Kendra Ward, head of customer experience and co-founder of UnboXt Inc.

Kendra Ward, head of customer experience and co-founder of UnboXt Inc.

Kendra Ward, 26

Title: Head of customer experience (chief operating officer) and co-founder

Company: UnboXt Inc. is a software data analytics platform company in University Park that predicts if, when and why an employee will leave their current team.

Employees: 10

Financials: Self-funded. Estimated $40,000 monthly recurring revenue going forward.

What led you to start this business?

We had a conviction to the problem we were looking to solve. It’s estimated that seven out of every 10 employees feels disengaged within their current roles or teams. It’s baffling. I saw the problem with many of my peers leaving their Fortune 500 jobs after 12 months because of a disconnect with their team and manager.

How did you fund it, and how are you funding it going forward?

When we started last year, we funded it based on our own savings. Going forward, we’re funding it on our monthly revenues. Also my partner, Hakeem Isaac, started his career in banking but is an accountant by trade. He is very frugal. Once he approached me with the idea, we both had a nest egg to fund the startup.

Are there advantages/disadvantages to starting a business in your 20s, and if so, what are they?

The biggest advantage is the child-like euphoria. We truly believe we can fly and are scrappy and bold enough to try. We saw an opportunity, and we are now chasing it with conviction. The major disadvantage is lacking the network and credibility that can often come from the time spent in the corporate arena.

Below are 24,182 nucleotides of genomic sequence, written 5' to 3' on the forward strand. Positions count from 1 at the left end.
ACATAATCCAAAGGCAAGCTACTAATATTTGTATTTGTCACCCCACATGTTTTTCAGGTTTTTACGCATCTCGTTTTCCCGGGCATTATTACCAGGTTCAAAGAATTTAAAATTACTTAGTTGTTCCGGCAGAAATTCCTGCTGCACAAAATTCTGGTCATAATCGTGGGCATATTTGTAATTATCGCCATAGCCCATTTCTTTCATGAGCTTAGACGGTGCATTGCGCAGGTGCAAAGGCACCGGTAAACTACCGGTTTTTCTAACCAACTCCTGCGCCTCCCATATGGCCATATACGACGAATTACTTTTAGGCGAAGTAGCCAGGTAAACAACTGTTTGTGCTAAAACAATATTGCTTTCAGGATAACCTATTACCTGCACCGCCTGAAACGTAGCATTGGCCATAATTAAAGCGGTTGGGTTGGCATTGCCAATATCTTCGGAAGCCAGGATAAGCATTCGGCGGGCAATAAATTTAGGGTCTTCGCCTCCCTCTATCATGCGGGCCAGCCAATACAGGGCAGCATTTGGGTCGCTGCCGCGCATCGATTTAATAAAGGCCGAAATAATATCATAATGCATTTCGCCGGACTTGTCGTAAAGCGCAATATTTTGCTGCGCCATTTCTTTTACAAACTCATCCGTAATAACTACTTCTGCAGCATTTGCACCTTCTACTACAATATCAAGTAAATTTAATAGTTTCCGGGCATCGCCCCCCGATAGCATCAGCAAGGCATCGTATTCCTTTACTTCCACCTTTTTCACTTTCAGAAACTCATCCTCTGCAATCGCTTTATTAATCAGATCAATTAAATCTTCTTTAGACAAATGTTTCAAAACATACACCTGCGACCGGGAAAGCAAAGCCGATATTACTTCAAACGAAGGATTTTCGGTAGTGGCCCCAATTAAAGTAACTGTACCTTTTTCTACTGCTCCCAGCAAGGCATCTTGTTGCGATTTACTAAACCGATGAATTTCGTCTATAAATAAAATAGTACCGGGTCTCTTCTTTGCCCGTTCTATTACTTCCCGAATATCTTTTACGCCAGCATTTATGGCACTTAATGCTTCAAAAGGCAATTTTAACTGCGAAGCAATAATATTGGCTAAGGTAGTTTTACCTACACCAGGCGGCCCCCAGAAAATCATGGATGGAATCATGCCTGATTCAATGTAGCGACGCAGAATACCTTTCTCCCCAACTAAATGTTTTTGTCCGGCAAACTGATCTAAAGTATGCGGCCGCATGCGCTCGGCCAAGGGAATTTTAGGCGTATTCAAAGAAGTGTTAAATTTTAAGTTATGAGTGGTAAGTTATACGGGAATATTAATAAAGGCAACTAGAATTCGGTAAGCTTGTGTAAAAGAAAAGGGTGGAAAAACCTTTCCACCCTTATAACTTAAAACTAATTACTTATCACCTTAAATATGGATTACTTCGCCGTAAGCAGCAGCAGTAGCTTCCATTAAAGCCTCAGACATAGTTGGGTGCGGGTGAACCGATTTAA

Do you have a mentor?

I do not have a formal mentor, but we do have advisers who are thought leaders in human resources and thought transformation. Some advisers include Patrick Henry, assistant professor with clinical entrepreneurship at the USC Marshall School of Business, and Erich Kreidler, an adjunct with the USC Viterbi School of Engineering.

Where do you go for advice regarding your business?

The first place we go for advice is our customers. We knew early on that we wanted to have a “board of advisers” who were customers, similar to most companies having a formal board of advisers.

How much time/money do you spend on social media for your business?

Very little. A lot of our customers are not within the social media realm.

Does social responsibility play a role in your business?

Yes, it is a core value of our organization. Although we are extremely busy trying to scale a company between our 10 employees, altogether we spend at least 40 hours during the work week volunteering. I work very closely with STEAM (science, technology, engineering, arts and math) coders at the University of La Verne.

Do you feel that your business is particularly tailored to the Los Angeles market, or do you feel you could have launched it in another location?

Fortunately, there are businesses everywhere trying to improve a positive employee experience and prepare for the future of work. However, a major benefit about launching in L.A. is the unparalleled support and guidance we have received from USC.

Do you encounter skepticism from investors because of your age, and if so, how do you handle it?

I believe anyone who works in a team, direct or remotely, understands the challenges of engaging and creating a favorable work experience. The challenge we did experience was convincing investors that two, unseasoned “kids” could win in a perceived saturated market.

What do you do for fun?

I enjoy teaching the basics of computer science and financial literacy, and binge-watching different Netflix series on my sofa. On Saturday mornings, I get up at 8 a.m. to teach kids computers. I also like to watch documentaries. It’s whatever floats my boat at time.

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